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    Melanoma/Skin Cancer Health Center

    Medical Reference Related to Melanoma Skin Cancer

    1. Melanoma Treatment (PDQ®): Treatment - Patient Information [NCI] - Changes to This Summary (10 / 09 / 2014)

      The PDQ cancer information summaries are reviewed regularly and updated as new information becomes available. This section describes the latest changes made to this summary as of the date above.IntroductionAdded Vandergriff et al. as reference 1, Soyer et al. as reference 3, Koster et al. as reference 4, Kamino et al. as reference 5, McCalmont as reference 6, and Kaddu et al. as reference 7.Basal Cell Carcinoma (BCC)Added text about the association of intense, intermittent recreational sun exposure with melanoma and BCC, and chronic occupational sun exposure with squamous cell carcinoma. Also added text about available data regarding regular sunscreen use and skin cancer risk reduction (cited Green et al. [J Epidemiol 1999] as reference 5, Pandeya et al. as reference 6, and Green et al. [Lancet 1999] as reference 7).Added text to state that tanning bed use has also been associated with an increased risk of BCC. Also added text about a study of 376 individuals with BCC and 390 control

    2. Melanoma Treatment (PDQ®): Treatment - Patient Information [NCI] - General Information About Skin Cancer

      Skin cancer is a disease in which malignant (cancer) cells form in the tissues of the skin. The skin is the body’s largest organ. It protects against heat,sunlight,injury,and infection. Skin also helps control body temperature and stores water,fat,and vitamin D. The skin has several layers,but the two main layers are the epidermis (upper or outer layer) and the dermis (lower or inner ...

    3. Melanoma Treatment (PDQ®): Treatment - Patient Information [NCI] - Get More Information From NCI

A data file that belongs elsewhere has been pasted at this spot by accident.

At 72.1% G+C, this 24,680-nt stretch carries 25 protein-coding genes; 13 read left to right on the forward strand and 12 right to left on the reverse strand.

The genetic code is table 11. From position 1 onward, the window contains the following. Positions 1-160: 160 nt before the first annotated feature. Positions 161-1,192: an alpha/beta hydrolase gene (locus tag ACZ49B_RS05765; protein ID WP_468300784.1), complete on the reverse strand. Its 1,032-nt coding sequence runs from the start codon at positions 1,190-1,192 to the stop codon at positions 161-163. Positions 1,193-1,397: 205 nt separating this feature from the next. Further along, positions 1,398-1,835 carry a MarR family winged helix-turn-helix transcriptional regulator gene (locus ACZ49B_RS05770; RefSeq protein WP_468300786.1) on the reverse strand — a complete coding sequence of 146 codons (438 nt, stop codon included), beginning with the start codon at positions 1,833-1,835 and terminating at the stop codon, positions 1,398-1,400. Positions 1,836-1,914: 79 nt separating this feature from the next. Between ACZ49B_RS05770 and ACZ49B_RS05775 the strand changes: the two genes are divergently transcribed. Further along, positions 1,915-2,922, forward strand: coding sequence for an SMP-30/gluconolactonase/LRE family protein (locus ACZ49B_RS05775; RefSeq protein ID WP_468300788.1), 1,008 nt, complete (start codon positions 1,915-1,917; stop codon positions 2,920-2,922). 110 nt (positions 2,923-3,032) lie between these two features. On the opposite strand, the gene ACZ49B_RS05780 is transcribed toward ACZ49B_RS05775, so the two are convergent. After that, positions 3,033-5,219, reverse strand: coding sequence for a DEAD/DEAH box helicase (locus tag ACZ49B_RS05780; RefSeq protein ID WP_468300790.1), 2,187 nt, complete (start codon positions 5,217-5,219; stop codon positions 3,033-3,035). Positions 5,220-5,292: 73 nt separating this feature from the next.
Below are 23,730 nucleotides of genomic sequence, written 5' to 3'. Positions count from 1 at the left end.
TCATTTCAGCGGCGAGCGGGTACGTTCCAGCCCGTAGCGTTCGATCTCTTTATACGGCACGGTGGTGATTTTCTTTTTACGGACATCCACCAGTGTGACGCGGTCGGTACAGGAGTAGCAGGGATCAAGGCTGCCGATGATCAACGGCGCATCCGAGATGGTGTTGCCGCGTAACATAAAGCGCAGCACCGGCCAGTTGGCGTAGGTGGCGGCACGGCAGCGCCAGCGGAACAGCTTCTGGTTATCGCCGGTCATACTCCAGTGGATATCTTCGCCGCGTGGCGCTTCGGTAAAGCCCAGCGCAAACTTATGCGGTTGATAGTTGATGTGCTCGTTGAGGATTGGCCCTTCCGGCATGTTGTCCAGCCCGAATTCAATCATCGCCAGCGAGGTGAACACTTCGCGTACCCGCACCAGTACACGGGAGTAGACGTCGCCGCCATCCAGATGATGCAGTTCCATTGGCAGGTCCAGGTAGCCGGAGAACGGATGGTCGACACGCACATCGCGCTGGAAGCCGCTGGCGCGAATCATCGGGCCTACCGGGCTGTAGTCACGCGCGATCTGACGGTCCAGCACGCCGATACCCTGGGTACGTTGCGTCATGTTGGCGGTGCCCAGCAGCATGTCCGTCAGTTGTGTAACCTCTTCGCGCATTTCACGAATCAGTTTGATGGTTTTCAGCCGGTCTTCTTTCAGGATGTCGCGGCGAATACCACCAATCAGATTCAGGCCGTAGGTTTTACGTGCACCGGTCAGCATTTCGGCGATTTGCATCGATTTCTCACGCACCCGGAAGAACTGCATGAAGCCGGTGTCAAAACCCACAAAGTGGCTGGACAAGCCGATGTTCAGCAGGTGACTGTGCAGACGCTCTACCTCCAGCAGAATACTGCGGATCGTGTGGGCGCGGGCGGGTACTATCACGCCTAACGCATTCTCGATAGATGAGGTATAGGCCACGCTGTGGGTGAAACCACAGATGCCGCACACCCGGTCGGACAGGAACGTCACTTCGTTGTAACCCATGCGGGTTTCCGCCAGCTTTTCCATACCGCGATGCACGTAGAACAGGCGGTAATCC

Call 1-800-4-CANCERFor more information, U.S. residents may call the National Cancer Institute's (NCI's) Cancer Information Service toll-free at 1-800-4-CANCER (1-800-422-6237) Monday through Friday from 8:00 a.m. to 8:00 p.m., Eastern Time. A trained Cancer Information Specialist is available to answer your questions.Chat online The NCI's LiveHelp® online chat service provides Internet users with the ability to chat online with an Information Specialist. The service is available from 8:00 a.m. to 11:00 p.m. Eastern time, Monday through Friday. Information Specialists can help Internet users find information on NCI Web sites and answer questions about cancer. Write to usFor more information from the NCI, please write to this address:NCI Public Inquiries Office9609 Medical Center Dr. Room 2E532 MSC 9760Bethesda, MD 20892-9760Search the NCI Web siteThe NCI Web site provides online access to information on cancer, clinical trials, and other Web sites and organizations that offer support

    4. Melanoma Treatment (PDQ®): Treatment - Patient Information [NCI] - nci_ncicdr0000258015-nci-header

      This information is produced and provided by the National Cancer Institute (NCI). The information in this topic may have changed since it was written. For the most current information, contact the National Cancer Institute via the Internet web site at http://cancer.gov or call 1-800-4-CANCER.Intraocular (Eye) Melanoma Treatment

    5. Melanoma Treatment (PDQ®): Treatment - Patient Information [NCI] - Treatment Option Overview

      There are different types of treatment for patients with melanoma. Different types of treatment are available for patients with melanoma. Some treatments are standard (the currently used treatment), and some are being tested in clinical trials. A treatment clinical trial is a research study meant to help improve current treatments or obtain information on new treatments for patients with cancer. When clinical trials show that a new treatment is better than the standard treatment, the new treatment may become the standard treatment. Patients may want to think about taking part in a clinical trial. Some clinical trials are open only to patients who have not started treatment.Five types of standard treatment are used:Surgery Surgery to remove the tumor is the primary treatment of all stages of melanoma. The doctor may remove the tumor using the following operations: Wide local excision: Surgery to remove the melanoma and some of the normal tissue around it. Some of the lymph nodes may

    6. Melanoma Treatment (PDQ®): Treatment - Patient Information [NCI] - To Learn More About Melanoma